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New data may alter frequency and surgical procedure for lymph node biopsies in early-stage breast cancer


Research results from the "Era of Hope” Department of Defense Breast Cancer Research Program meeting

iopsy is the standard tool to determine whether small breast tumors have invaded nearby lymph nodes, a signal that additional therapy is called for to destroy roving cancer cells. But the traditional procedure for nodal biopsy is, itself, major surgery with serious potential complications, and many women with early-stage cancer have no biopsy or follow up therapy, putting them at risk for recurrence from undetected metastatic disease.

At the "Era of Hope" Department of Defense Breast Cancer Research Program meeting, investigators present three studies with findings that may change clinical practice by making it possible to identify likely metastasis without nodal biopsy, demonstrating the accuracy of a less invasive technique when biopsy is called for, and confirming the importance of determining nodal status for all women diagnosed with early-stage breast cancer.

Advanced Technology May Detect Breast Cancer and Define Prognosis Without Surgery

A new technology developed by Australian researchers may enable women to learn -- within minutes and without surgery -- if a breast abnormality is benign or malignant and, if they have early breast cancer, whether or not the cancer has spread to the lymph nodes.

"This technology could eliminate a lot of unnecessary surgery in women with breast abnormalities by providing both a diagnosis and a prognosis before surgery," said Cynthia L. Lean, Ph.D., scientific director of the Institute for Magnetic Resonance Research in Sydney, Australia, and a member of the team that developed the technology.

The technique, known as magnetic resonance spectroscopy (MRS), works by analyzing the chemicals present in a small cluster of cells removed with a fine needle from the suspicious area of the breast. If a malignancy is found, a computer program evaluates the likelihood that the tumor has spread to the lymph nodes.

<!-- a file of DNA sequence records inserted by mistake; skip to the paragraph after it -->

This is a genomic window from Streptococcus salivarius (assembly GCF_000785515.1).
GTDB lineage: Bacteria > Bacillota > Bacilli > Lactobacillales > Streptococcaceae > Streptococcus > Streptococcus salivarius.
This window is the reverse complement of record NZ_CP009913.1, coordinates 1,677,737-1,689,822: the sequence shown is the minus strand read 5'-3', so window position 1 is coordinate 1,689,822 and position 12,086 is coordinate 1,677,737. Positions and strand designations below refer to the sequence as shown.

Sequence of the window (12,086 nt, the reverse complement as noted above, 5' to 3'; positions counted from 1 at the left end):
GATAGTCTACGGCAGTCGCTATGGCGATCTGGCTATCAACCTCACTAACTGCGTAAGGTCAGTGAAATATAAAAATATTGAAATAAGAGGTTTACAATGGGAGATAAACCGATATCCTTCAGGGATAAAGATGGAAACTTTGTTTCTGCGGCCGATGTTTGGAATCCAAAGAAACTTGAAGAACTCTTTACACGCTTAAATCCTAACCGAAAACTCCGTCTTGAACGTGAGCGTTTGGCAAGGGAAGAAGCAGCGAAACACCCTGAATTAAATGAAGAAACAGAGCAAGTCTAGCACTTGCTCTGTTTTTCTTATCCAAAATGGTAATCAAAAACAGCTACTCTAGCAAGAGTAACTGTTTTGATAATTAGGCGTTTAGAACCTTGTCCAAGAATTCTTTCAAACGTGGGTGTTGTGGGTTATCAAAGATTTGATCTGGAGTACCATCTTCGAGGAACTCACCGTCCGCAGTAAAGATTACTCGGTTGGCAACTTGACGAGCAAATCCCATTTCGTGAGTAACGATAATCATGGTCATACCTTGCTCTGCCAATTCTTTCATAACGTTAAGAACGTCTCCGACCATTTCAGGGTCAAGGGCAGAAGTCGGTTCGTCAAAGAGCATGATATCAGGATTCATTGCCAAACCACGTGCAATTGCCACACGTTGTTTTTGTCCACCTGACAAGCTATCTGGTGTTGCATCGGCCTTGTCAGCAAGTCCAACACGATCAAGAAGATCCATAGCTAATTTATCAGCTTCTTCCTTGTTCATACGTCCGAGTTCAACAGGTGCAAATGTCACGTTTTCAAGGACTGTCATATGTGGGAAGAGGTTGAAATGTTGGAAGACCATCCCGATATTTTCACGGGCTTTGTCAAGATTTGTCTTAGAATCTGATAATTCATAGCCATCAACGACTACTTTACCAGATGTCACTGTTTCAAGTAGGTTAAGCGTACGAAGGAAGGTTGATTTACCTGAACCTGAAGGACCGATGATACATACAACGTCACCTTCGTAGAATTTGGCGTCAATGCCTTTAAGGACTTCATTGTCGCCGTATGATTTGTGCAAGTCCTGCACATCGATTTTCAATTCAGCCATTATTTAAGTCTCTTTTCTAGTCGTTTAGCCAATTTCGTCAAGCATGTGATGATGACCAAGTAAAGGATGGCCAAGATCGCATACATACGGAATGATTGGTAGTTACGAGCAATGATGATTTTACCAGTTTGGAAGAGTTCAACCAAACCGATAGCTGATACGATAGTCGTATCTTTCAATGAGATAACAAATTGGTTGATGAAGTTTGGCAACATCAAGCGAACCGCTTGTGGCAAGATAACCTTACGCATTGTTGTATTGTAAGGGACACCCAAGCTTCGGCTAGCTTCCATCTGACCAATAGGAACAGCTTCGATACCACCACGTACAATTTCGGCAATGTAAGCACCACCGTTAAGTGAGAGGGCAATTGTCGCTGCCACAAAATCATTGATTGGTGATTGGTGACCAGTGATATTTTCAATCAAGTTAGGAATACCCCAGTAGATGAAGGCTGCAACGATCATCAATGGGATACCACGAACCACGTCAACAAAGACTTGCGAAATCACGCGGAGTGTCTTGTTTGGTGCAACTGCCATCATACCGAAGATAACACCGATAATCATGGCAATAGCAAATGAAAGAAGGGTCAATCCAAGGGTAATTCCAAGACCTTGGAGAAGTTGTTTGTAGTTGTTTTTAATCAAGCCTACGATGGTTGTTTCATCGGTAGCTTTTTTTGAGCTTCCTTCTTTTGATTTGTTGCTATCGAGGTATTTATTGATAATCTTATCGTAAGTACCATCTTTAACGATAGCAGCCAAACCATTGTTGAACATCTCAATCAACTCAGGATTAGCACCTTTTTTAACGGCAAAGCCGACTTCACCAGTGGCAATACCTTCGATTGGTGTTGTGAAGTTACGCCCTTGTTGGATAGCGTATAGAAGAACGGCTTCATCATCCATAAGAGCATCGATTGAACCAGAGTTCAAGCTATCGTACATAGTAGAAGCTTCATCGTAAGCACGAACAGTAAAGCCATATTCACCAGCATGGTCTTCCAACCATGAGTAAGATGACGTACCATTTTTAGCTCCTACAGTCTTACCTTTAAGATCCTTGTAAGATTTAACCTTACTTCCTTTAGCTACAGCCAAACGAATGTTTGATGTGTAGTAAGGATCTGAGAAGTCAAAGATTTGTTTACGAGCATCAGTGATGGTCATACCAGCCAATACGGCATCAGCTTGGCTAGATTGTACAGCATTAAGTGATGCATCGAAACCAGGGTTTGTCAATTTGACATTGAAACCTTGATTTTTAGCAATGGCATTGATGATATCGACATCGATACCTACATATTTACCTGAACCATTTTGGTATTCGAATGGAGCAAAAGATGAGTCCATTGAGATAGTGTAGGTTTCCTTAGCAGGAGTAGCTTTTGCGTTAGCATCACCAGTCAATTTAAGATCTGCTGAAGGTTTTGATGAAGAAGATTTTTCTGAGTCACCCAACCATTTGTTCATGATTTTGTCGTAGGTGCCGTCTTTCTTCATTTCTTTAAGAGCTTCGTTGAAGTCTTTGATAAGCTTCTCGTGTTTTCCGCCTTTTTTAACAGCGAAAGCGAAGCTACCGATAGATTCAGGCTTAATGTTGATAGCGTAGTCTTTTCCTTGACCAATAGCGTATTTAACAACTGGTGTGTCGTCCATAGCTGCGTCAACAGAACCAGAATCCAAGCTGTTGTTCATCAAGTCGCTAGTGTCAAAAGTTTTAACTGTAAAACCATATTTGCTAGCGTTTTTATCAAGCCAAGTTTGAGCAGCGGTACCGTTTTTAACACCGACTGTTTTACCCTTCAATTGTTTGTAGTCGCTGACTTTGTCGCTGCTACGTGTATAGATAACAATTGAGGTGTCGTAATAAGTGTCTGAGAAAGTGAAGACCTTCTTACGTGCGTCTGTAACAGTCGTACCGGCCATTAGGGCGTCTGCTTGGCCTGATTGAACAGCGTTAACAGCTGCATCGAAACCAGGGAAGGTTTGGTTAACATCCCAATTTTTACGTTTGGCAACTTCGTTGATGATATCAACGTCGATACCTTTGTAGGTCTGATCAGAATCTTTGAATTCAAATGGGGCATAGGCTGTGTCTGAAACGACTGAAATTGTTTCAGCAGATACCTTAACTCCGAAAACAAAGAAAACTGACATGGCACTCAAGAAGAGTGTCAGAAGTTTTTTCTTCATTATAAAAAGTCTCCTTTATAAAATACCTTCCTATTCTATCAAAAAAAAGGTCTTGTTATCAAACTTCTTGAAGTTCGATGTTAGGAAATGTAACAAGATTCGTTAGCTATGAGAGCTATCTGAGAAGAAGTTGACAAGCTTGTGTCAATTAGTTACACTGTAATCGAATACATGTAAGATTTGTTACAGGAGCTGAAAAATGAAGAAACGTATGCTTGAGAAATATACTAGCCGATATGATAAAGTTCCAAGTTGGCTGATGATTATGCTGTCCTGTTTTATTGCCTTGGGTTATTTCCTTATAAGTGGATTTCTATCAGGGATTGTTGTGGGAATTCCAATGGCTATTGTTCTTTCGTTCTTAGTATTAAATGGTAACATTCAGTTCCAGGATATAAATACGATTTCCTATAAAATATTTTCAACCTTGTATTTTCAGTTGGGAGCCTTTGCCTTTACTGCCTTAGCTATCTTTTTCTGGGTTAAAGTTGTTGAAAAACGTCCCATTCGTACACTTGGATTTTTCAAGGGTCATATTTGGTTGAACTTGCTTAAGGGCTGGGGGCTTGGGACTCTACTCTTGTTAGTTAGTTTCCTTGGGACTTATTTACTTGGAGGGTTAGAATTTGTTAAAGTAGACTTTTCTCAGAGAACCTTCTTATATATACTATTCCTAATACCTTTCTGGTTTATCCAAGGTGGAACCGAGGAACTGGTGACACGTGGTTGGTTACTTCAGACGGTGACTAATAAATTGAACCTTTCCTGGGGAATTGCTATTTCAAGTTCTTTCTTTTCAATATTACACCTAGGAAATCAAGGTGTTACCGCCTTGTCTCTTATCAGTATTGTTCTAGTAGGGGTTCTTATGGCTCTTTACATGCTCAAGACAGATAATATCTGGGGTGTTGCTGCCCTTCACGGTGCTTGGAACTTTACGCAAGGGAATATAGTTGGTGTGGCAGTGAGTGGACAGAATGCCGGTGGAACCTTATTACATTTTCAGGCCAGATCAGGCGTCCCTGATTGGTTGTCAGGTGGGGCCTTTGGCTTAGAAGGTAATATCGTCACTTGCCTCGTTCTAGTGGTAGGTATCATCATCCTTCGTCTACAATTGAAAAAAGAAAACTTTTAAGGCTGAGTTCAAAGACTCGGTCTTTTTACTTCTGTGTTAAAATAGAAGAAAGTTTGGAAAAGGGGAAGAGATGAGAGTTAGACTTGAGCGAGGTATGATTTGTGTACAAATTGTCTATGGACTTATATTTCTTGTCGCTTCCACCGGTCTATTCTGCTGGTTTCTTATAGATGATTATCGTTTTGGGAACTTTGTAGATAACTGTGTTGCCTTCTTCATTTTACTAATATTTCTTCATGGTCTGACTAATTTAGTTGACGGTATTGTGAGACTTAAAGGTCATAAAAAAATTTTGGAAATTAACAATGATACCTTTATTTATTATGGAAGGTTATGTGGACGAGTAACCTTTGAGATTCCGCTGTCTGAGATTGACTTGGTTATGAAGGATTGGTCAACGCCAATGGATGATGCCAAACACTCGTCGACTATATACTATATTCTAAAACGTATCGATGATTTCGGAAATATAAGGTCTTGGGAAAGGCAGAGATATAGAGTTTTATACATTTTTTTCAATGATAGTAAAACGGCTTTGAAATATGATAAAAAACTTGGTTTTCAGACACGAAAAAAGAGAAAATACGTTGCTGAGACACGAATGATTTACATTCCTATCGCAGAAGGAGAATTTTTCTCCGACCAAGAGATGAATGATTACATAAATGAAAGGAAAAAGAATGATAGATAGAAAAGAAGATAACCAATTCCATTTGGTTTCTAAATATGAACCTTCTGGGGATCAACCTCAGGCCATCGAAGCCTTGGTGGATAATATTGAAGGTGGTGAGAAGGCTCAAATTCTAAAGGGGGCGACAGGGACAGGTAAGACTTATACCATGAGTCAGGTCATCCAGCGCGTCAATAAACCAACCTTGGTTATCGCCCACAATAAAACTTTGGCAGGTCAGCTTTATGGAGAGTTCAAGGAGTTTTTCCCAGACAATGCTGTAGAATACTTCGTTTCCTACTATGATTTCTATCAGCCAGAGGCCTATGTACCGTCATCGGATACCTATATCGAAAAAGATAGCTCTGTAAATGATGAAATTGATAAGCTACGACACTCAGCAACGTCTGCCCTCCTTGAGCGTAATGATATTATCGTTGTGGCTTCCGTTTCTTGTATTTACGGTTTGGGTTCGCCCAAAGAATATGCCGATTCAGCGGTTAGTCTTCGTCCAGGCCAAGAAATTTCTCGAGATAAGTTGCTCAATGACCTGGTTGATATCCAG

The group has conducted multiple laboratory tests using breast cancer cells that have shown that MRS can identify benign and malignant tumors and the presence or absence of lymph node involvement with a high degree of accuracy. Clinical testing of the technology is set to begin within a year in Australia, Sweden, and the United States.

Currently, women in whom other diagnostic tests are inconclusive may need a surgical biopsy to determine whether a breast abnormality is benign or malignant -- and it may take several days to get the biopsy results. "In most cases, the abnormality turns out to be benign, but the woman has had to undergo surgery as well as days of uncertainty to obtain that diagnosis," explained Dr. Lean.

In women with early breast cancer, the presence or absence of lymph node involvement is a crucial factor in determining how their disease is treated. However, surgical removal of lymph nodes to determine if they contain cancer can cause lymphedema -- swelling in the arms or legs due to excess fluid accumulation, which remains a risk after the procedure, and after breast cancer has been successfully treated.

"We hope that MRS will ultimately eliminate the need for lymph node surgery and the associated risk of lymphedema," Dr. Lean said.

Less-Invasive Biopsy to Detect Metastasis Found Suitable for More Patients

New data support expanding the pool of women with breast cancer who are potential candidates for sentinel node biopsy (SNB), a less-invasive procedure to determine whether the disease has spread to the lymph nodes, according to interim results from an ongoing clinical trial reported here. The study also provides early indications that the type of test conducted on the SNB sample may enhance the accuracy of the results.

"SNB has dramatically better benefits than axillary node dissection because it is less invasive and more accurate at finding whether the tumor has spread," said Lorraine Tafra, M.D., director of the Breast Center at the Anne Arundel Medical Center in Annapolis, MD. "This and other multicenter studies have shown that the surgeon’s experience with the procedure is critical. Now we’re investigating the role of other factors that might widen the applicability of the technique and further improve reliability."

SNB is replacing axillary node dissection as the procedure of choice to determine whether cancer has migrated beyond the breast for recently diagnosed patients. With axillary dissection, 10-30 lymph nodes under the arm next to the affected breast are removed in a procedure that involves surgery around nerves and the nearby major vein. The rate of complications, primarily fluid collection, infection, and loss of sensation in the arm, can be as high as 25%-50%. However, only a few of these axillary lymph nodes actually drain from the breast and are appropriate first-line indicators of metastatic disease. Most women have one or two such "sentinel" nodes.